I agree with Homer that art is a sword with two edges: it both deceives and reveals, and it simultaneously both empowers and confines our thinking. I don't believe in a singular, absolute truth, but I believe that some working hypotheses seem to have greater predictive power than others, at least within certain contexts. Subject to the foregoing, I agree with Keats that truth is beauty. I learned from Milton that meaning resides in relatedness. I also accept the tenet of information theory that the most important data are those that would not have been predicted.
I like art that has lots of meaning on more than one level, that has multiplicitous intentions, that deploys more than one strategy, or that juxtaposes more than one frame of mind. And I like art that shows or does something new. I also like art that addresses aspects of life that are challenging or difficult, whether emotionally, intellectually, or otherwise.
While it often takes considerable effort to gain an understanding of possible answers to our big-picture questions, I believe that many can be found in our museums and libraries. Even with possible answers in hand, however, it's a challenge is to figure out how to apply them within the ever-changing variety of conditions we face. I believe artists work to try to help understand and meet that challenge, in ways that are non-judgmental and (directly or indirectly) alluring.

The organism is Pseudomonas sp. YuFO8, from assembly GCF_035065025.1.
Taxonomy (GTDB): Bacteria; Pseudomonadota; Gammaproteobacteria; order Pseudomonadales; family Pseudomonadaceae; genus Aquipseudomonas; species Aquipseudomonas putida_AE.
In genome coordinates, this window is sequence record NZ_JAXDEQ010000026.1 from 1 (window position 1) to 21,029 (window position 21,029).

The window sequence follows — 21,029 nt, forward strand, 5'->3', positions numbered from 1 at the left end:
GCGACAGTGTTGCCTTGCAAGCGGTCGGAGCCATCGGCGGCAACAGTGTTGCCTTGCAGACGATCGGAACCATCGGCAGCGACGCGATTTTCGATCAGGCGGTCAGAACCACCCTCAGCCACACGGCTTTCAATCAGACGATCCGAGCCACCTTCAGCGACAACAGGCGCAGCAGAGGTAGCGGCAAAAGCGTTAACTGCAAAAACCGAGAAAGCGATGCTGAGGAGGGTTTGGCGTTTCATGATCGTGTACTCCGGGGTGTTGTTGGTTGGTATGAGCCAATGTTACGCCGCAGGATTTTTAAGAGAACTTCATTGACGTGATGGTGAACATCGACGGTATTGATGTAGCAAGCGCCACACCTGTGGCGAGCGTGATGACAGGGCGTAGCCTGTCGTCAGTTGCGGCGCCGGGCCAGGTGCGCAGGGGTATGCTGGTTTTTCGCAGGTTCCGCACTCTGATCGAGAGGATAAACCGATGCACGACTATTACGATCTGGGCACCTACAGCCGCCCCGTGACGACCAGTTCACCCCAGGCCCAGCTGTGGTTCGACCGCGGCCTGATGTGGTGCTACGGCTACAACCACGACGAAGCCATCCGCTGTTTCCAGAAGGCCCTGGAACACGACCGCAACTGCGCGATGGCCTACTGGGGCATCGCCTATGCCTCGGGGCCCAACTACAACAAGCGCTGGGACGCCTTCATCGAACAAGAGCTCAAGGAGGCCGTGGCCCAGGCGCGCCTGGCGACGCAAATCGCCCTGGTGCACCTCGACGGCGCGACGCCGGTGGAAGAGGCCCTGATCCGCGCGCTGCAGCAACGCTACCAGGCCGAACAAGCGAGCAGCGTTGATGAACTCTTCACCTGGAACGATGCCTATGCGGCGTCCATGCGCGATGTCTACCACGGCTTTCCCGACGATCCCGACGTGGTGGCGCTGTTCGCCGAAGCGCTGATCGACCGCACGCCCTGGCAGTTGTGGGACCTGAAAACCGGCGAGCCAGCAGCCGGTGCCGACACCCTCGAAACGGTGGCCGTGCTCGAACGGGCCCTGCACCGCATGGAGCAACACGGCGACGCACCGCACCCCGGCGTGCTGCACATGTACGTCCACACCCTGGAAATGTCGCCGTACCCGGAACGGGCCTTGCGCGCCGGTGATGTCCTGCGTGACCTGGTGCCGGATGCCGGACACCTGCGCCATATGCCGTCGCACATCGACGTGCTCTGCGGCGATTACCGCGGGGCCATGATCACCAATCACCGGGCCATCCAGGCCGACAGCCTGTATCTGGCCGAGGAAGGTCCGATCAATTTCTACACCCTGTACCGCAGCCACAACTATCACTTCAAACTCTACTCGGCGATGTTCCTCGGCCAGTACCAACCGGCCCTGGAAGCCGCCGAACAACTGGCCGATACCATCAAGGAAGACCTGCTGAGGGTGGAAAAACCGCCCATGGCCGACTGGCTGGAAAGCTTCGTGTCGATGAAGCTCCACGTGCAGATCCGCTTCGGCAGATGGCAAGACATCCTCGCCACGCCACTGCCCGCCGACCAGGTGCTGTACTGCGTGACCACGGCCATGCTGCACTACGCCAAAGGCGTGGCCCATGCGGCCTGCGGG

While I've long been especially interested in video, my work incorporates a wide array of media and strategies, including relational strategies, curation, and documentation.
I often do a lot of research and conscious cogitation in preparation for a project. That said, many works spring more or less "whole" from a dream or vision, often imagined in great detail. These seem to embody much of what I think I've learned in life, although I often don’t understand all I was doing until some time after the work was completed.
In the past, I've been interested in a number of issues – perception and cognition; individual identity and motivation; how we define "good" (whether moral or qualitative); social, economic, and political interactions and complicities within systems large and small; transformation and mortality, among others.
I've also been interested in considering various subsets of reality as systems (I think pretty much anything can be usefully regarded as a “system” – e.g., biological cells, individual psyches, nations, ecologies, concrete or abstract systems such as languages or computers, the universe.) What organizing principles or other conditions tend to help a given system survive, adapt, reproduce?
In recent years, I've more explicitly explored ways of blending "art" and "reality," regarding the latter as both art medium and art object and exploring the meanings of and relations among various physical and virtual dimensions.